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(The Root) — For people who never attended The Oprah Winfrey Show during its 25 years on the air, witnessing the media mogul deliver Spelman College's commencement speech on Sunday was the next best thing.

A thunderous applause rippled through the hall as Winfrey approached the podium to address the college's 550 graduates and ceremony attendees at the Georgia International Convention Center in College Park, Ga., just outside of Atlanta.

Winfrey, who reminded the female class that "your crown has been paid for [and to] put it on your head and wear it," stressed three pieces of advice she felt would be valuable to the Class of 2012: Know who you are and what you want; find a way to serve; and always do the right thing.  

"You must have some vision for your life. Even if you don't know the plan, you have to have a direction in which you choose to go," Winfrey said. "What I learned is that that's a great metaphor for life. You want to be in the driver's seat of your own life because if you are not, life will drive you."

Winfrey quoted the likes of Langston Hughes, Isaac Newton, Martin Luther King Jr., Sterling Brown and Maya Angelou during her address. First lady Michelle Obama delivered Spelman's commencement address last year.


Winfrey, a graduate of Tennessee State University, an HBCU, has had a long relationship with the Atlanta University Center (AUC), which consists of Spelman, Morehouse College, Clark Atlanta University and Morris Brown College. She received an honorary doctorate from Spelman in 1993, and this year, in addition to delivering the commencement address, received the institution's National Community Service Award.  

In 1989, Winfrey gave the commencement address at Morehouse College — where she proclaimed that she wanted to do more to educate black men — and since has donated $12 million to the school, making her the institution's top donor. Through the Oprah Winfrey Scholarship, more than 400 Morehouse students have benefited from Winfrey's philanthropy, with 300 of them participating in a moving ceremony during the penultimate The Oprah Winfrey Show episode that aired last year.

Winfrey's AUC relationship continues as three students from the Oprah Winfrey Leadership Academy for Girls in South Africa will attend Spelman in the fall as part of the Class of 2016.


"My cousin actually worked with them so she knows them and she's actually very excited for them. I know that they're going to have a wonderful time," Spelman graduate Janelle Duckett, who received a psychology degree Sunday and will now head to Brooklyn, N.Y., to teach first-grade math and reading at an all-girls charter school, told The Root. "I feel that a lot of the values that they learned at Oprah's school are going to transition into Spelman. I'm happy that Oprah is here to see it happen." Duckett's cousin, fellow Spelman graduate Zuri Ray-Alladice, recently completed a drama internship teaching acting techniques to students at Winfrey's school in South Africa.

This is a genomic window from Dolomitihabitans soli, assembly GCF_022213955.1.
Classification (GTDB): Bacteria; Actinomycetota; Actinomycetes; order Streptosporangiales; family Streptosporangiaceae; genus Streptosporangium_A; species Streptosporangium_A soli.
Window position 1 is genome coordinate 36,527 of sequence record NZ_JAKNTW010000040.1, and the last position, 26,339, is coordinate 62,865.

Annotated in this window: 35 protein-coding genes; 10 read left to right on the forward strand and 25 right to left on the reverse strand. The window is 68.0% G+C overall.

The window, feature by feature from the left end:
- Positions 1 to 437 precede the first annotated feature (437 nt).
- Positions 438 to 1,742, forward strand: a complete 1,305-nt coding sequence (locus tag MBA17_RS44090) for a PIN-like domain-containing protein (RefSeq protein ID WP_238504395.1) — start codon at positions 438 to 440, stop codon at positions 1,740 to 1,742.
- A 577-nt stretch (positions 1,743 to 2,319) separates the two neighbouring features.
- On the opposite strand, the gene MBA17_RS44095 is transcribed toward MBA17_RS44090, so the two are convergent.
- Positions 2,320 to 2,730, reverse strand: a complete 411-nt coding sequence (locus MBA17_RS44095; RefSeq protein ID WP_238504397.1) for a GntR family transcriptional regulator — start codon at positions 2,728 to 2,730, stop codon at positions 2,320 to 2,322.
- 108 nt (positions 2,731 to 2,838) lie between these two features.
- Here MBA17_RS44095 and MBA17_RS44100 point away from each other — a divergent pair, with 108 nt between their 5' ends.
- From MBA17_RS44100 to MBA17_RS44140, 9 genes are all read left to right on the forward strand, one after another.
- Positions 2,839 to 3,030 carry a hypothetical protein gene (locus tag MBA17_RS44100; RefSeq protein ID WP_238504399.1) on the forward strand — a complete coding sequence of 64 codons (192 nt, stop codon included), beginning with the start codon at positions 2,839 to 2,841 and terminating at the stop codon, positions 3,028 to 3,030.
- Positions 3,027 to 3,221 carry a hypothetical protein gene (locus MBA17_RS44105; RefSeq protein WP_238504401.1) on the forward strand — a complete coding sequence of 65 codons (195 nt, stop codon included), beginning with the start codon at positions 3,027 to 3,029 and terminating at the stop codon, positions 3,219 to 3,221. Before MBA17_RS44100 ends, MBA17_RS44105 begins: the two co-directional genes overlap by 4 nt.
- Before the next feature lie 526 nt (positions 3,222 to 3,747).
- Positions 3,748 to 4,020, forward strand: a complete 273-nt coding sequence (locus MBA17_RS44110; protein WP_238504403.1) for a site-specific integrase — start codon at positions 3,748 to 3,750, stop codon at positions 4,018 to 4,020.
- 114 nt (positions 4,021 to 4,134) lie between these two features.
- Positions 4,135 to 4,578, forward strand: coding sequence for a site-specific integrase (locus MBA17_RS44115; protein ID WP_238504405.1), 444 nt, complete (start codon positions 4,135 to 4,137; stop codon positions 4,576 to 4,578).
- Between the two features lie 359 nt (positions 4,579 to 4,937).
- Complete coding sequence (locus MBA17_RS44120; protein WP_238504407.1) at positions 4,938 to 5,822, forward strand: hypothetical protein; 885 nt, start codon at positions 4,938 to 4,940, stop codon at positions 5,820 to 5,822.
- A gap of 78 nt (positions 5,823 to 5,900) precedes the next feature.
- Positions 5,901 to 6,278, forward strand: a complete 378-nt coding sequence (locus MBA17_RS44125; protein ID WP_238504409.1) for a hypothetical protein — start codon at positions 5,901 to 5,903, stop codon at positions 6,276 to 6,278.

Spelman also bestowed honorary degrees during Sunday's ceremony to public health advocate Dazon Dixon Diallo and actress, playwright and educator Anna Deavere Smith. Actress LaTonya Richardson Jackson, wife of Samuel L. Jackson and Spelman alumna, received an honorary degree earlier in the year and attended the graduation.

"It's very moving to me because to be honored at Spelman means that it's welcoming me into the sisterhood which means very much to me," Smith told The Root. "And also, it's welcoming me into that circle of people who commit themselves to both excellence and service."


Actress Vanessa Bell Calloway and her friend, Star Jones, were spotted at the commencement ceremony for her daughter, Ashley Calloway, who received a degree in economics. Filmmaker Robert Townsend also attended the graduation to see his daughter, Sierra T. Townsend, receive a degree in psychology. 

Diallo, founder and president of SisterLove Inc., received an honorary degree for her HIV/AIDS activism. A Spelman class of 1986 graduate, Diallo created the first women's HIV/AIDS nonprofit organization in the Southeast. She also teaches women's health at Morehouse School of Medicine's Masters of Public Health Program in Atlanta.

"It's sort of a full circle of coming home," Diallo said of her honor. "The activism in my life started at Spelman — and it wasn't always easy — and now I'm actually being recognized for that. And so, it's tremendous."


Aisha I. Jefferson is a contributor to The Root.

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